Boxes are piled high into rooms usually reserved for patients at the Victoria Heart Institute Foundation.
The local non-profit runs research studies with patients receiving treatment for their heart from the Royal Jubilee Hospital, located just across the street from the 1900 Richmond Ave. location.
Staff knew that eventually they would have to move; the building they have been in for over 25 years was purchased by Milliken Developers, and is slated to become a private assisted-living facility for people living with Alzheimer’s and dementia. But, they didn’t know that they would be moving so soon.
“We knew our lease was ending in April, but our understanding was that we could then pay on a month-to-month basis until we’d finished our negotiations with the place we wanted to move into,” said Celeste Hilton, business manager at the VHIF.
“I reached out to the developer to ask something about the parking here, thinking we’d be here for a few more months just because we needed to get the other space sorted out still, and his response was ‘well I don’t know why you’re asking about parking, because we’re expecting vacant possession at the end of April.”
That left the VHIF three weeks to pack up the office, find a new space and negotiate a new lease. While this is difficult at the best of times, the VHIF needs to be close to the Royal Jubilee to accommodate nurses, physicians and patients who travel between the two sites.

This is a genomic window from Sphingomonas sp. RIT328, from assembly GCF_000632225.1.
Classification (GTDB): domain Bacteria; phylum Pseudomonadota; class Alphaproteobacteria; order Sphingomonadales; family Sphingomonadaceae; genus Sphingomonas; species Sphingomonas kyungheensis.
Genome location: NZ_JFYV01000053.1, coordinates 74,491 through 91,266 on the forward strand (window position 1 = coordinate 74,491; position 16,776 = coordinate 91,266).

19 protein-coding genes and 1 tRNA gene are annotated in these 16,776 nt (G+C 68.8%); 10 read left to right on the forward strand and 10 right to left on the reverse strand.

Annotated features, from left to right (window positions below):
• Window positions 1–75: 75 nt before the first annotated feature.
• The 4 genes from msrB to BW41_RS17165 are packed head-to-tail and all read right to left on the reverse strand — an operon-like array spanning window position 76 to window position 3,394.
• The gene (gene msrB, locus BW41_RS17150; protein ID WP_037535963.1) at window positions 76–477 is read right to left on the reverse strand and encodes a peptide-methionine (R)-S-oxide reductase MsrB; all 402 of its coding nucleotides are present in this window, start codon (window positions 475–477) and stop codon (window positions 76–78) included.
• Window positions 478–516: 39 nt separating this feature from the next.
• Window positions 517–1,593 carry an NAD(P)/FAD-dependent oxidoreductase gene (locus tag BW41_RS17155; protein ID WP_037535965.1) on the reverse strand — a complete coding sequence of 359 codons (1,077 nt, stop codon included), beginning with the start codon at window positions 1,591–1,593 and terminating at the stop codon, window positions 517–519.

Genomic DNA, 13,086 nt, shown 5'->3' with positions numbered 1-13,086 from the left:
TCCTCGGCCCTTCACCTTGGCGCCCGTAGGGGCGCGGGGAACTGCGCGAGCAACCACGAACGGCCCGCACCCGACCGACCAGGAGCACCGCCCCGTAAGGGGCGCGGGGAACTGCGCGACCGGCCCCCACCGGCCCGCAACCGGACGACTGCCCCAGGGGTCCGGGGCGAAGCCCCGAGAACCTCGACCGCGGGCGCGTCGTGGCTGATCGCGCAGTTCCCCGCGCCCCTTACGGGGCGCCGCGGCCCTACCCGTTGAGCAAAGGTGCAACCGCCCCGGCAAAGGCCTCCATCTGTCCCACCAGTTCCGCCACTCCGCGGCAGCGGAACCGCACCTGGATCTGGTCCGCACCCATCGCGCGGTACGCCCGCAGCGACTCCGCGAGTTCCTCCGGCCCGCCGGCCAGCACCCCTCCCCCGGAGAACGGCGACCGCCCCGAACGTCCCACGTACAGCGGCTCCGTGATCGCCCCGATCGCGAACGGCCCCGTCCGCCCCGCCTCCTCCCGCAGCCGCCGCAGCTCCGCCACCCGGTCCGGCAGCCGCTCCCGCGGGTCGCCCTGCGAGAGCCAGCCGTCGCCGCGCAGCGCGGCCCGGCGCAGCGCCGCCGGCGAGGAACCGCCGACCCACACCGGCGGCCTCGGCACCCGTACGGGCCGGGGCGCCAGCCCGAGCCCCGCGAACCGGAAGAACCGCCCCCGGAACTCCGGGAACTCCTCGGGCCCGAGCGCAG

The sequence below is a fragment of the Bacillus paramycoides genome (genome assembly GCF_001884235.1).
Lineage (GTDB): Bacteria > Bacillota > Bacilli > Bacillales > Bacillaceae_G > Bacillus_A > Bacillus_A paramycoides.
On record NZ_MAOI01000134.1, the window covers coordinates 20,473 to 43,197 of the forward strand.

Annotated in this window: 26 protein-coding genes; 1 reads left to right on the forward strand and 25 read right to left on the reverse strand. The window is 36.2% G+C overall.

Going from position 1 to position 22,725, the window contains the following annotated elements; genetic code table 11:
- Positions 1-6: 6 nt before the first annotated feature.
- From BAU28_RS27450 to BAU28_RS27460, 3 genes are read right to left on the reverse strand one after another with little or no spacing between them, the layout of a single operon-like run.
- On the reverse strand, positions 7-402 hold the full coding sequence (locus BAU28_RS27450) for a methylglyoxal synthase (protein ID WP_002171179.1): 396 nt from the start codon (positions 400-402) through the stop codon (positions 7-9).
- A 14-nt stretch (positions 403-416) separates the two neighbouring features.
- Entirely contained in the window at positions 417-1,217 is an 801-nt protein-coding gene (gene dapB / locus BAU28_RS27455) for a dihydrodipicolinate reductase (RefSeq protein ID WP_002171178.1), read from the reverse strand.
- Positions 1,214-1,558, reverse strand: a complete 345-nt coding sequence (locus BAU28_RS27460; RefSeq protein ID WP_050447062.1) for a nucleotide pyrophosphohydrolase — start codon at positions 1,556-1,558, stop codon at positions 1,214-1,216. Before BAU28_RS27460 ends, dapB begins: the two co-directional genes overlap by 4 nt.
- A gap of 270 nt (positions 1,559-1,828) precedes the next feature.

The space Hilton had been looking at was nearby, but negotiations were taking too long and the office ended up picking a new location an additional 10-minute walk from the current site, a total of 15-20 minutes from the hospital. While usually an extra 10 minutes isn’t much, for medical staff it can make all the difference.
Sheryll Sorensen is a clinical research nurse at VHIF. She helps conduct research studies and travels between the hospital and the office an average of two to three times per day.
“It certainly is going to make it a bit more difficult for us,” Sorensen said. “If we have a longer walk to get to the hospital, we’re less likely to come back and forth between patients…it’s a huge waste of time that we’re being paid to walk back and forth.”
Depending on the day, Sorensen can expect to use an extra hour of her time walking back and forth between appointments. She, five other nurses and three fellowship intervention cardiologists would all need to do the same thing, as would patients with heart problems.
Driving isn’t usually an option for hospital staff because parking is so restricted at the hospital.
Regardless of the struggle, however, Hilton is happy they were able to find a temporary location. The VHIF took up a 27-month sub-lease for an office at 300-1640 Oak Bay Ave., and will move in at the beginning of May.
They will wait and see how the space works, and keep an eye out in the meantime.
“We’re a very resourceful group, you have to be in research,” Hilton said. “Research is ever changing, so you have to be able to adapt.”
For more information you can visit vhif.org
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